Features - E-Managing a Crisis of TrustBy Robert Alan Eisenberg, Published on October 15, 2002
Robert Eisenberg practiced law in the State of New York for 15 years. He is now a consultant in the Discovery Services Practice Group of Peterson Consulting, Washington, D.C. For more information on e-mail retention programs and e-discovery strategies, email him at email@example.com or call him at 202-973-4548.
Consultants who work with companies that design and implement e-mail management systems for large-scale commercial enterprises are incredulous. For it appears that government entities mandated to seek ways to monitor and prevent corporate skullduggery are fundamentally ignorant of a potentially effective tool for preventively combating corporate corruption.
E-mail management software that can automatically filter, classify and archive e-mail can serve as a means of promoting and gauging corporate honesty and competency and erect “an early warning system” against corruption and sharp dealing. Simply stated, such software can establish a system by which one can get to the truth quickly.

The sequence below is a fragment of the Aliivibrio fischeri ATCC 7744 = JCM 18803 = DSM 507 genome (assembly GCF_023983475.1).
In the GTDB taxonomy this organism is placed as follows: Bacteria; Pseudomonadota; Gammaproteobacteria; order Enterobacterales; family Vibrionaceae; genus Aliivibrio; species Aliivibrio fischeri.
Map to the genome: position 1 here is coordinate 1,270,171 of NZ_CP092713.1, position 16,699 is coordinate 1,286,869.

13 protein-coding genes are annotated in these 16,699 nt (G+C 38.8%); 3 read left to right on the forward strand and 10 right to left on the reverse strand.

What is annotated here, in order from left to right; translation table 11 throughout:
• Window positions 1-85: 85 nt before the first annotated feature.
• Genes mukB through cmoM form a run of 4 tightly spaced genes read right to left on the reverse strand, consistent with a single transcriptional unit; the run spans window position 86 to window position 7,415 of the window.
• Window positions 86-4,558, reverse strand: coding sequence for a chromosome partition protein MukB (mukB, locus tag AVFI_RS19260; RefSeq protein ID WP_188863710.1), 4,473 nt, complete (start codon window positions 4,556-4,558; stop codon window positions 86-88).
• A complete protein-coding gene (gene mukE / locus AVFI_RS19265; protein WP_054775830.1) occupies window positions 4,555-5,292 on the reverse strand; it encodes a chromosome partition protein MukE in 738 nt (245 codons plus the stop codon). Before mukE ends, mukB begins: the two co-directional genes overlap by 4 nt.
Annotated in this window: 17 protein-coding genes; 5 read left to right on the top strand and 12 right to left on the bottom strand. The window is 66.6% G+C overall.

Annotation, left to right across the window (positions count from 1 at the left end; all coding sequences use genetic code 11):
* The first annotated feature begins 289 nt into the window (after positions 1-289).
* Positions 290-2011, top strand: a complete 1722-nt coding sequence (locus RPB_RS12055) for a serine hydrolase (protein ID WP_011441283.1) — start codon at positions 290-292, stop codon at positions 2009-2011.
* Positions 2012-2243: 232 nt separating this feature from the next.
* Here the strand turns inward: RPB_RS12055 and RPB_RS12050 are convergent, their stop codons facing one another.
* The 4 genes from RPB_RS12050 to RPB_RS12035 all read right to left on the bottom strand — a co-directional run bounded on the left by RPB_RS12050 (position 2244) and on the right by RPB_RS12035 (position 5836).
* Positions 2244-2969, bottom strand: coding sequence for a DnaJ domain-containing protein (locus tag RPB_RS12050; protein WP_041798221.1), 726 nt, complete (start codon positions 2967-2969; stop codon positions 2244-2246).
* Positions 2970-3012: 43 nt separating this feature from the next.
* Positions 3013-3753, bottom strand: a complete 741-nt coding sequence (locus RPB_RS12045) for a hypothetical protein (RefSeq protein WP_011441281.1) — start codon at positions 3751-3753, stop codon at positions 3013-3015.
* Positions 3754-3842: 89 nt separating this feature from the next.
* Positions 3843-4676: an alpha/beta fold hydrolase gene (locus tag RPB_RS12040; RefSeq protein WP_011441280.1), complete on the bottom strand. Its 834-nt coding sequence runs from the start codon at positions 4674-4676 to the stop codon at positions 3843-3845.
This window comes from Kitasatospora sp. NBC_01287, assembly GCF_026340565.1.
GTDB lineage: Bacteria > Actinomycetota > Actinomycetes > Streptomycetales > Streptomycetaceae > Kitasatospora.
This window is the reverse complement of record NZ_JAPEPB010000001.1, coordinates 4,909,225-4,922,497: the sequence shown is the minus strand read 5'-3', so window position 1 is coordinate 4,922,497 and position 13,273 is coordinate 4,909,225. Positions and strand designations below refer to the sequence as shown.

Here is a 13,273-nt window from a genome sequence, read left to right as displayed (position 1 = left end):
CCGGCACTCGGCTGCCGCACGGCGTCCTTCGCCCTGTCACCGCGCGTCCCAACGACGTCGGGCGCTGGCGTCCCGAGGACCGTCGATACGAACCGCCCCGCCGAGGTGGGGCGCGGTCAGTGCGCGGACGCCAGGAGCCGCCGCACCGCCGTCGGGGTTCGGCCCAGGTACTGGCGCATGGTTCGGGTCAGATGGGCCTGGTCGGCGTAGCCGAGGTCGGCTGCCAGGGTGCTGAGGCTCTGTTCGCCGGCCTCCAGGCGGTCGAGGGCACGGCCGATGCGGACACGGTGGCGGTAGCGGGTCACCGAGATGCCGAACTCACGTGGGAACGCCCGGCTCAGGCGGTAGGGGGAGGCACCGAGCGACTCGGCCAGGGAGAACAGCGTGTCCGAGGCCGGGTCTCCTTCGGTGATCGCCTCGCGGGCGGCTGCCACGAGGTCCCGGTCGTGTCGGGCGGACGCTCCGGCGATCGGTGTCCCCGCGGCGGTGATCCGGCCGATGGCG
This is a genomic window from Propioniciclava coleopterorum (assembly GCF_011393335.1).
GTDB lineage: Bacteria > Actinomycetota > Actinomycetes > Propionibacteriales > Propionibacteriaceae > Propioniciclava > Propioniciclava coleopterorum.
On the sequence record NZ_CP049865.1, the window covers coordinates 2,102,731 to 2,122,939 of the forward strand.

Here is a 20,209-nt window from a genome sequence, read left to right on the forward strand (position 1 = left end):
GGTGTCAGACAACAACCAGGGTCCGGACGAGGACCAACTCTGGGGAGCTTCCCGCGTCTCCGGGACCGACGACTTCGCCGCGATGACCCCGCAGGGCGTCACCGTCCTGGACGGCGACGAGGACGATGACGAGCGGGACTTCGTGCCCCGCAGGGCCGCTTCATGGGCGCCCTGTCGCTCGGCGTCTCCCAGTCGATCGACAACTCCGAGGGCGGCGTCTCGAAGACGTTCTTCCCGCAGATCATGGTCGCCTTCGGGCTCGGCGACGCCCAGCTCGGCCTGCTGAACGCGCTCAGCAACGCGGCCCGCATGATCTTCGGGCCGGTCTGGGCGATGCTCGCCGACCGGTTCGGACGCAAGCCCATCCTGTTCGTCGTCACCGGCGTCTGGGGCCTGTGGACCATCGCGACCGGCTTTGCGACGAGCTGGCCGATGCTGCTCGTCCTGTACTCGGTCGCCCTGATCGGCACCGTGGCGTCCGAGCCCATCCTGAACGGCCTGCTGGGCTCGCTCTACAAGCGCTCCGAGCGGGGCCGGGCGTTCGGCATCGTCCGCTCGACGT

Inundated With E-mail
The significance of e-mail to most large, publicly traded corporations (and to smaller corporate entities, as well) cannot be overstated. Its use to convey important information in the message text and transmit critical business records via attachments has become ubiquitous:
· More than 50% of business-related information is transmitted and contained within e-mail. Accordingly, e-mail has become a primary repository of institutional memory and corporate intellectual assets.